Nancy’s practice as a painter gave her empathy for other artists she supported individually and through institutions. Throughout her life, Nancy helped many creative individuals at crucial moments in their careers. When she could no longer travel to France, she wanted to cement her life’s mission to nurture the creative spirit. Nancy donated her own home Hôtel de Tingry and the Dora Maar House to a non-profit foundation (Fondation Mérimée) which continues her life’s work.
Artist Residency Program
As of 2020, the Nancy B. Negley Artist Residency Program at the Dora Maar Cultural Center operates in Ménerbes. When Mrs. Negley opened the residency program, she asked the Museum of Fine Arts Houston to direct it with the Brown Foundation.
Since 2007, the Dora Maar House has welcomed mid-career artists, writers, and humanities professionals to the Nancy Brown Negley Artist Residency Program in Southern France. The Program is open from March through November of each year, with the application cycle open the previous year. Applications are through a Slideroom account on the website’s “how to apply” page. Each selected Fellow gets a one-to-two-month residency, a stipend, and a travel award. While in Ménerbes, the expectation is that they focus on a specific project while living at the Dora Maar House and enjoying the beautiful village along with its international and artistic community.
What is La Mob?
La Mob, the welcome center and gallery located on the ground floor of the Dora Maar House, opened in June of 2021. The mission of La Mob is to celebrate the creative life of artists in residence, and Dora Maar, as our first one, our beloved ghost, with her journeys on mobylette and in the pages of her notebooks, laid down the pathway for the many artists who follow in her footsteps. Each year we put on 2-3 exhibitions promoting our alumni, Dora Maar and artists of Ménerbes who had a connection with Dora and the house (last year, the summer exhibition included works by Dora Maar, Nicolas de Stael, Joe Downing and Jane Eakin). We also work with local artists and artisans on exclusive items for the boutique side of La Mob.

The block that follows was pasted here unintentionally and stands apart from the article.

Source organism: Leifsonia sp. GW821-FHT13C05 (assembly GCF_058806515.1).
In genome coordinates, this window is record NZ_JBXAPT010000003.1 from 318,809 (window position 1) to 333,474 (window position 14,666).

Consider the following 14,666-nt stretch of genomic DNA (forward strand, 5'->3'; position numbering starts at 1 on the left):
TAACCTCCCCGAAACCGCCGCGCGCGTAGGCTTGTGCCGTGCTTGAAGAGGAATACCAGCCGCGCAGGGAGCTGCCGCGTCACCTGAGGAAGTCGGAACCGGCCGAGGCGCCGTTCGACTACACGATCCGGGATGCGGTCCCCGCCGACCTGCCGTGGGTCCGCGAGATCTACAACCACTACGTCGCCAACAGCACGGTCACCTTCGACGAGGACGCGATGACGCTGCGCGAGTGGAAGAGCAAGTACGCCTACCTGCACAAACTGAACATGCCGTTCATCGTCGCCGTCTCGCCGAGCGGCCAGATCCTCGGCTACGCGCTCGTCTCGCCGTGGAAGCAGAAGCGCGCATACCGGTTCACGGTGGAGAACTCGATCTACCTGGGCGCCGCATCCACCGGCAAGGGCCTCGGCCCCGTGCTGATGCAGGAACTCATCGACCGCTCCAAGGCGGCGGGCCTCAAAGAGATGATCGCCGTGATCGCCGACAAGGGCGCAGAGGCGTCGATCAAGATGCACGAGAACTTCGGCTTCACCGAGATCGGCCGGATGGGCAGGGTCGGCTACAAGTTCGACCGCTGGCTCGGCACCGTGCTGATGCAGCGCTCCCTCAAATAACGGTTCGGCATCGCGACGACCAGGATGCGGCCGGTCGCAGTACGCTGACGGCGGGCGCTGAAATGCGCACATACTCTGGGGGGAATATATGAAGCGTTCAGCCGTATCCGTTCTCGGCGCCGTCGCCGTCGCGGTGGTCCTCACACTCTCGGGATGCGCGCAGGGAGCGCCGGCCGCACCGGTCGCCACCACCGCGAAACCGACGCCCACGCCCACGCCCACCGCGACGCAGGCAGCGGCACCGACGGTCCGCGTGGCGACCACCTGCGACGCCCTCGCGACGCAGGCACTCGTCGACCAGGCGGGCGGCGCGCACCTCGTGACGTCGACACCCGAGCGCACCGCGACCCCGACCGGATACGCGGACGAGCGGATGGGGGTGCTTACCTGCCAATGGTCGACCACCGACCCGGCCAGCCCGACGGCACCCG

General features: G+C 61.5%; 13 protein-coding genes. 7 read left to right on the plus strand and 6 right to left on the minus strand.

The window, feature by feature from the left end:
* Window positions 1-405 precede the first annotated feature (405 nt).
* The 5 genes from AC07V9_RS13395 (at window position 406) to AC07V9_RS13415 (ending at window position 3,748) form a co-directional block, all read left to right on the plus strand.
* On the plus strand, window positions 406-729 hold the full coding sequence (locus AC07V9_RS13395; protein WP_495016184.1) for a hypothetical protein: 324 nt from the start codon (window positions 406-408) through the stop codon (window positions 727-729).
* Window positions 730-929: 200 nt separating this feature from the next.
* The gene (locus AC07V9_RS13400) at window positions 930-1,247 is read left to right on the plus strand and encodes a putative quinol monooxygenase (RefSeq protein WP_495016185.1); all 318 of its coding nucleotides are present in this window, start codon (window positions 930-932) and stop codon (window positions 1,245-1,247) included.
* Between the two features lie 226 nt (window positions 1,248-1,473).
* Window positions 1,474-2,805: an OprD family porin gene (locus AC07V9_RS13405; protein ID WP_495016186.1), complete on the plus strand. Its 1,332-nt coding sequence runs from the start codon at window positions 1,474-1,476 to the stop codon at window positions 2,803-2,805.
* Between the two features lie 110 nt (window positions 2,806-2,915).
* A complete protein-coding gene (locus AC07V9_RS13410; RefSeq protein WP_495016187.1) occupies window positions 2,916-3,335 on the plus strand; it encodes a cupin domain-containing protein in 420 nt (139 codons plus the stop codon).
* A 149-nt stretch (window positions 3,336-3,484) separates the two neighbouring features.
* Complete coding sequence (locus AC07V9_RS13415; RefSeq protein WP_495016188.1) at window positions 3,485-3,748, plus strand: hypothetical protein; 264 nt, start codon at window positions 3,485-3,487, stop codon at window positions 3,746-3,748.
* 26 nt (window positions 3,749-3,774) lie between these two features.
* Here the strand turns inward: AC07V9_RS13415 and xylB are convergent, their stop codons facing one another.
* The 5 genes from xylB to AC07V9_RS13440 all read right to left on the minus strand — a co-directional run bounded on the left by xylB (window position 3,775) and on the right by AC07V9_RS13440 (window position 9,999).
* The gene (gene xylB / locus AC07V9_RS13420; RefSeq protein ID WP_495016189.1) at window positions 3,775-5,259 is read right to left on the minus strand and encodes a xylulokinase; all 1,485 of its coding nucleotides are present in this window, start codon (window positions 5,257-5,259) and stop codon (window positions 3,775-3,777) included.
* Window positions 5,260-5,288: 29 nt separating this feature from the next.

What is Hôtel de Tingry?
In the 17th century, Joseph Balthazard des Laurents constructed a private mansion in Ménerbes. Later, one of his descendants married the Prince of Tingry, after whom the home, Hôtel de Tingry, is named. Nancy Brown Negley purchased Hôtel de Tingry and used it as her residence for 13 years before donating the property to the Fondation Mérimée.
Created in 2008, the Fondation Mérimée (formerly the Foundation for Historic Monuments) safeguards and preserves public and private historical monuments and their environments. In 2018 Hôtel de Tingry was recognized as a non-profit organization, becoming at the same time the only French foundation entirely dedicated to protecting historical monuments. At the beginning of 2020, Mrs. Negley created the Nancy Brown Negley Association under the protection of the Fondation Mérimée. She gifted the Merimee Foundation the Hôtel de Tingry (a listed historical monument) and the Dora Maar House.
The Fondation Mérimée owns the two buildings, while the Dora Maar Cultural Center occupies them and runs the programs.
Dora Maar, Secrets d’atelier:
From June 17th through November 30th, 2023, La Mob will present “Dora Maar, Secrets d’atelier.” A collection of drawings, studies, small paintings, and poems opens a new window into the inner life of Dora Maar: her parents, her friends, her cat, her obsession with alarm clocks, Picasso, and her relationship with faith. A myriad of private moments of life were explored and sketched in her diaries. This collection will be seen for the first time under the curation of CreativeTech, using various technologies to highlight the works. “Dora Maar, Secrets d’atelier” invites viewers into Dora Maar’s inner struggle, the two faces of Janus, her withdrawal and her openness to the world, and the journey between the different periods of her life.
Image credits: All the photos were provided by and published with the permission of the Nancy Brown Negley Association.